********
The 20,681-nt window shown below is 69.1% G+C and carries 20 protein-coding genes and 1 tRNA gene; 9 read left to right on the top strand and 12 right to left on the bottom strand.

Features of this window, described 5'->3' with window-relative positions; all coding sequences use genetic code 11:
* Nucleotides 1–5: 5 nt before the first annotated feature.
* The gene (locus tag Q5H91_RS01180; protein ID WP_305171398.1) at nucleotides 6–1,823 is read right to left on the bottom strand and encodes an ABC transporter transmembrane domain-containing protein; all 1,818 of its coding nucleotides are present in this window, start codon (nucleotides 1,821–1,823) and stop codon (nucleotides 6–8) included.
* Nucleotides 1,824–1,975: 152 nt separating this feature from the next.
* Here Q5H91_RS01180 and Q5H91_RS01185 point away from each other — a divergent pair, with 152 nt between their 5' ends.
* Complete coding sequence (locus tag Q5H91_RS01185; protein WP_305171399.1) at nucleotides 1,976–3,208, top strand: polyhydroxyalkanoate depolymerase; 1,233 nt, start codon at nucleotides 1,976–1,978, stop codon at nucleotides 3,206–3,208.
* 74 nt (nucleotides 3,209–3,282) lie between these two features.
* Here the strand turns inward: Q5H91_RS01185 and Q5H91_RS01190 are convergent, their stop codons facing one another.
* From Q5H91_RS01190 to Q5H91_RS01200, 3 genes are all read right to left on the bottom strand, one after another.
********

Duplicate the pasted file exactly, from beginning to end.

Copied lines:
The 20,681-nt window shown below is 69.1% G+C and carries 20 protein-coding genes and 1 tRNA gene; 9 read left to right on the top strand and 12 right to left on the bottom strand.

Features of this window, described 5'->3' with window-relative positions; all coding sequences use genetic code 11:
* Nucleotides 1–5: 5 nt before the first annotated feature.
* The gene (locus tag Q5H91_RS01180; protein ID WP_305171398.1) at nucleotides 6–1,823 is read right to left on the bottom strand and encodes an ABC transporter transmembrane domain-containing protein; all 1,818 of its coding nucleotides are present in this window, start codon (nucleotides 1,821–1,823) and stop codon (nucleotides 6–8) included.
* Nucleotides 1,824–1,975: 152 nt separating this feature from the next.
* Here Q5H91_RS01180 and Q5H91_RS01185 point away from each other — a divergent pair, with 152 nt between their 5' ends.
* Complete coding sequence (locus tag Q5H91_RS01185; protein WP_305171399.1) at nucleotides 1,976–3,208, top strand: polyhydroxyalkanoate depolymerase; 1,233 nt, start codon at nucleotides 1,976–1,978, stop codon at nucleotides 3,206–3,208.
* 74 nt (nucleotides 3,209–3,282) lie between these two features.
* Here the strand turns inward: Q5H91_RS01185 and Q5H91_RS01190 are convergent, their stop codons facing one another.
* From Q5H91_RS01190 to Q5H91_RS01200, 3 genes are all read right to left on the bottom strand, one after another.